Jerusalem (CNN) -- A funeral procession for a Palestinian teenager who died from a gunshot wound turned violent Saturday when participants clashed with Israeli police, escalating tensions ahead of a Palestinian mourning day marking the birth of the Jewish state.
Scattered clashes between Palestinians and Israeli security forces began Friday throughout East Jerusalem, which Palestinians want named as the capital of a Palestinian state.
Palestinians hurled stones; Israelis fired tear gas. Israeli police arrested four Palestinians, said police spokesman Micky Rosenfeld.
Several people were treated for tear gas inhalation, said a Palestinian Medical Relief Committee official. One person was injured in a beating.
The Israelis beefed up security on the streets as both sides braced for more violence leading into "Nakba Day" on Sunday. Nakba, meaning catastrophe in Arabic, marks the period when more than 700,000 Arabs were displaced from their homes during the fighting following the creation of Israel in 1948.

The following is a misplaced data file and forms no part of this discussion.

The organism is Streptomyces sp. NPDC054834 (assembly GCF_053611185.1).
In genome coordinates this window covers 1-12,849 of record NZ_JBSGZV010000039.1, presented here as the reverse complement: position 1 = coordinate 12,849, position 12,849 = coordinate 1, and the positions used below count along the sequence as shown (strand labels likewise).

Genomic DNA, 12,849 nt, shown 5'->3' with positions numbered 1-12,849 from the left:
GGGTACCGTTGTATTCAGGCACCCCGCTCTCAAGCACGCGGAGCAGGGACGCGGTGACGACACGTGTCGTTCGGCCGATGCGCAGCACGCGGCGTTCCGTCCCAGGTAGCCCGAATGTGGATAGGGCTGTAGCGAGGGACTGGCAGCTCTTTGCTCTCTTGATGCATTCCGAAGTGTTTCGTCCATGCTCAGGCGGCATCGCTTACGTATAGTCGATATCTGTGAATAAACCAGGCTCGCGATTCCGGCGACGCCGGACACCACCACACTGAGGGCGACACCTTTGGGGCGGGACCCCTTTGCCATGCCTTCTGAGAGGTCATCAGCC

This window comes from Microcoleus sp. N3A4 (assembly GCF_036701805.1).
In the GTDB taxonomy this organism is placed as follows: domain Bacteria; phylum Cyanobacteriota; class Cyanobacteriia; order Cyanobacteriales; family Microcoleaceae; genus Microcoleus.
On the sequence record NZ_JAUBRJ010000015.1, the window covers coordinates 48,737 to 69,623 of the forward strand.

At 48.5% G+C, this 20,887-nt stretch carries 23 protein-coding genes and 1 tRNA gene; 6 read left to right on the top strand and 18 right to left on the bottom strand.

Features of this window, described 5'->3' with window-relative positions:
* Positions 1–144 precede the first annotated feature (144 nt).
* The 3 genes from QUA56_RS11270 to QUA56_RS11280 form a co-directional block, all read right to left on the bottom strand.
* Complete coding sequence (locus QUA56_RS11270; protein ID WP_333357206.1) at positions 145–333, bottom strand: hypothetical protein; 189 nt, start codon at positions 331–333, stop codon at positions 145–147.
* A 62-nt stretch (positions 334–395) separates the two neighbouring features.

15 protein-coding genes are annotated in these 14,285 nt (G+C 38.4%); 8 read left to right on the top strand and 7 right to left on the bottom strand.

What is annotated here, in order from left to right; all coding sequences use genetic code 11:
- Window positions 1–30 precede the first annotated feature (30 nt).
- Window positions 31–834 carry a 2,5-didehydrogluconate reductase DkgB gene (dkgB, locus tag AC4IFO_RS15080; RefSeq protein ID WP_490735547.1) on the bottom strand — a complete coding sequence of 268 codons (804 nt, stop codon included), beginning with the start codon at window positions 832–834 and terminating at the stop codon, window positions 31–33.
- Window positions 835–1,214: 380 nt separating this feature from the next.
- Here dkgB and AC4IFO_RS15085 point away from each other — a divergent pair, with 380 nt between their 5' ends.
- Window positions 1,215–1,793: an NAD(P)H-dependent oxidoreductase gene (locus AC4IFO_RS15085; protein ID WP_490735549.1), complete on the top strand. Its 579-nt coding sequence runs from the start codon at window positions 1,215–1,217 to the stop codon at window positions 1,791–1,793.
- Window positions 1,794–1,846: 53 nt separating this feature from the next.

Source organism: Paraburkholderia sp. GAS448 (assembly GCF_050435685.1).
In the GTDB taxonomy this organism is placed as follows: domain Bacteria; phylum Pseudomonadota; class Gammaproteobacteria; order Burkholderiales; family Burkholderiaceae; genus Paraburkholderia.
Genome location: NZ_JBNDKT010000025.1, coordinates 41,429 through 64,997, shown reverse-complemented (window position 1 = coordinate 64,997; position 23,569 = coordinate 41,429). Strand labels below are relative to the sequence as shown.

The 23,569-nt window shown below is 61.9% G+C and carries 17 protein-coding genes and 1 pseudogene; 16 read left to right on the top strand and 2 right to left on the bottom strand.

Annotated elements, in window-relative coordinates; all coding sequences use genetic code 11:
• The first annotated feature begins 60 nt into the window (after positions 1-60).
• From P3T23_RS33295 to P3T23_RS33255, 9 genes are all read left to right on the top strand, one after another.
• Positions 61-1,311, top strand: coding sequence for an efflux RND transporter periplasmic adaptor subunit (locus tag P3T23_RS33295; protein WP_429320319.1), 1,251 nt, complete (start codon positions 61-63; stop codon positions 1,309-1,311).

Milady Ayahs, 17, was participating in a protest Friday when Israeli police shot him, his family said. He died early Saturday, according to police and his family. The incident is under investigation.
Initial reports were that no live ammunition was used by police who responded to the protests, Rosenfeld said. He said Ayahs was taken to the hospital with what appeared to be a gunshot wound to the shoulder.
Rosenfeld said police asked to perform an autopsy on Ayahs to aid the investigation, but the family declined.
Hundreds of Palestinians joined the funeral procession that began at Ayahs' family home near Jerusalem's Old City and was winding its way toward a burial ground when a number of participants threw rocks at Jewish settlers and police, who in turn threw tear gas at the procession-goers.
Despite the violence, the procession continued to the al-Aqsa mosque, considered the third holiest site in Islam, where Ayahs was buried.
At the mosque, young men in the funeral procession draped Palestinian flags on the roof -- a rare, strong political statement, according to witnesses.
CNN's Kevin Flower and Kareem Khadder contributed to this report.